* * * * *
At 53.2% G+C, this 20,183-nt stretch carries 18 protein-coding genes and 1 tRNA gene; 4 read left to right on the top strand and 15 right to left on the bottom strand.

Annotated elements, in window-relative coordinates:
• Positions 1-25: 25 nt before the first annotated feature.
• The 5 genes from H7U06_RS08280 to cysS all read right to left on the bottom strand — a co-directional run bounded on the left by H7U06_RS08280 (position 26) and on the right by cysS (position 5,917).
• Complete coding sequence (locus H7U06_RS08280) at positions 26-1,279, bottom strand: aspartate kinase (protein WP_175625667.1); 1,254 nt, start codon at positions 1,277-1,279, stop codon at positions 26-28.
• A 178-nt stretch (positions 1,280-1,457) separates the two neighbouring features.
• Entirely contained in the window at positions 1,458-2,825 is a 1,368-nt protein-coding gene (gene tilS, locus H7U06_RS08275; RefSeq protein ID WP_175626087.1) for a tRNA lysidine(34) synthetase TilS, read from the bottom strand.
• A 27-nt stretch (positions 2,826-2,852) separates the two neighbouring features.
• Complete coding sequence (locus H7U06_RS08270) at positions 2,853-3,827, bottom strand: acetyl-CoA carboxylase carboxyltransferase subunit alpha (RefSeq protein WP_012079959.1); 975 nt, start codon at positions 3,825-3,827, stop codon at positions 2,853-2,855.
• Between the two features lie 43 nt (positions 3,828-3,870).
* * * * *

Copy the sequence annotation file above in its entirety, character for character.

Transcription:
At 53.2% G+C, this 20,183-nt stretch carries 18 protein-coding genes and 1 tRNA gene; 4 read left to right on the top strand and 15 right to left on the bottom strand.

Annotated elements, in window-relative coordinates:
• Positions 1-25: 25 nt before the first annotated feature.
• The 5 genes from H7U06_RS08280 to cysS all read right to left on the bottom strand — a co-directional run bounded on the left by H7U06_RS08280 (position 26) and on the right by cysS (position 5,917).
• Complete coding sequence (locus H7U06_RS08280) at positions 26-1,279, bottom strand: aspartate kinase (protein WP_175625667.1); 1,254 nt, start codon at positions 1,277-1,279, stop codon at positions 26-28.
• A 178-nt stretch (positions 1,280-1,457) separates the two neighbouring features.
• Entirely contained in the window at positions 1,458-2,825 is a 1,368-nt protein-coding gene (gene tilS, locus H7U06_RS08275; RefSeq protein ID WP_175626087.1) for a tRNA lysidine(34) synthetase TilS, read from the bottom strand.
• A 27-nt stretch (positions 2,826-2,852) separates the two neighbouring features.
• Complete coding sequence (locus H7U06_RS08270) at positions 2,853-3,827, bottom strand: acetyl-CoA carboxylase carboxyltransferase subunit alpha (RefSeq protein WP_012079959.1); 975 nt, start codon at positions 3,825-3,827, stop codon at positions 2,853-2,855.
• Between the two features lie 43 nt (positions 3,828-3,870).